In a previous post I discussed my frustrations with trying to get Dropbox or Spideroak to perform BOTH encrypted remote backup and AND fast two way file syncing. This is the detail of how I set up for two machines, both Ubuntu 10.10, to perform two way sync where a file change on either machine will result in that change being replicated on the other machine. I initially tried running Unison on BOTH my laptop and the server and had the server Unison set to sync with my laptop back through an SSH reverse proxy.
I love the portability of a laptop. I have a 45 min train ride twice a day and I fly a little too, so having my work with me on my laptop is very important. But I hate doing long running analytics on my laptop when I’m in the office because it bogs down my laptop and all those videos on The Superficial get all jerky and stuff. I get around this conundrum by running much of my analytics on either my work server or on an EC2 machine (I’m going to call these collectively “my servers” for the rest of this post).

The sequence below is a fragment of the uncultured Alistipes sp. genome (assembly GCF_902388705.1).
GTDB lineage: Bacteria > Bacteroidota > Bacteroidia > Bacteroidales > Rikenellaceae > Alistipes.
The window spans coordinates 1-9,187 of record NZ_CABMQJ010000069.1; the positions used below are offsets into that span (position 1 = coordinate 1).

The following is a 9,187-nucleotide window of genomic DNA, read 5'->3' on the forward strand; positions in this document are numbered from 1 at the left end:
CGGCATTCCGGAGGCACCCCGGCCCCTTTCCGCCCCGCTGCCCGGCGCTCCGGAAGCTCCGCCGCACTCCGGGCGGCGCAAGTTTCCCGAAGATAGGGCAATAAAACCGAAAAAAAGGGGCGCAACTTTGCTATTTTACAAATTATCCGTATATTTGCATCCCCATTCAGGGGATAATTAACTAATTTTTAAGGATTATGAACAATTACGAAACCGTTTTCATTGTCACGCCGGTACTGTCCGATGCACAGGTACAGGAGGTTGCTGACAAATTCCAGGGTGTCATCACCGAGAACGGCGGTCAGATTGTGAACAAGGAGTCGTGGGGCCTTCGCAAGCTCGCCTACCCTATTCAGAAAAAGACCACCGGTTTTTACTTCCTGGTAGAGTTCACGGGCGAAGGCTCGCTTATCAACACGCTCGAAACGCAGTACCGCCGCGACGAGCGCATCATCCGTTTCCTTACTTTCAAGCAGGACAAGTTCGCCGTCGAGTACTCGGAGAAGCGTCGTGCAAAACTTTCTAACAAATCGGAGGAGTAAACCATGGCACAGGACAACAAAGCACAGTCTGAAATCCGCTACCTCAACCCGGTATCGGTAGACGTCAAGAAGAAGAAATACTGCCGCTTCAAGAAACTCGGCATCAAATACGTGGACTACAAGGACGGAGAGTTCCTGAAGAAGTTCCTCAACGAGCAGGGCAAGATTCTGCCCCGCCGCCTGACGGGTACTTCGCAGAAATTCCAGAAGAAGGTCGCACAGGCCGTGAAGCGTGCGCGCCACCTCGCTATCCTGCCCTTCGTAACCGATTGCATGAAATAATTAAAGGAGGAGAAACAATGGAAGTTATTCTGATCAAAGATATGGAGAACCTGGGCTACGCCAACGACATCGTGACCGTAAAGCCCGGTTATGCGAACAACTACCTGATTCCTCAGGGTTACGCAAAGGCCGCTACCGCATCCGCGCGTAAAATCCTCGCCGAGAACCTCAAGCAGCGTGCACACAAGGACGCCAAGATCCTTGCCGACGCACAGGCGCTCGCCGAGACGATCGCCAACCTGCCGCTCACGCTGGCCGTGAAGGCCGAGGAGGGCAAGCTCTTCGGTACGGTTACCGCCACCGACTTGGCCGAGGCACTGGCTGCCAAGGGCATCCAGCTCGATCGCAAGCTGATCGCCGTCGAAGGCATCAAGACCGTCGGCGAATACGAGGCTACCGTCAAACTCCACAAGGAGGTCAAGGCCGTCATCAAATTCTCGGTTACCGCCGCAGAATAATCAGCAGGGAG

It geeky circles there’s often talk of finding your “flow.” The term was coined by psychologist Mihaly Csikszentmihalyi in his book Flow: The Psychology of Optimal Experience and which he revisits in the smaller and more readable Finding Flow: The Psychology of Engagement with Everyday Life. The general idea is finding the state where you lose yourself in what you are doing and find the experience fun, enjoyable, and productive. There’s even a Wikipedia article on the topic of flow.
One of the many things that I sit around pondering when I should be doing productive things is the idea of analytical workflow. I have only worked with one analytical guru who I felt really gave thought and structure to workflow and its impact on analyist productivity. When I talk about workflow I mean the whole process from the time the analytical guy thinks, “Hey, I need to understand the velocity of new purchases between different types of sales campaigns.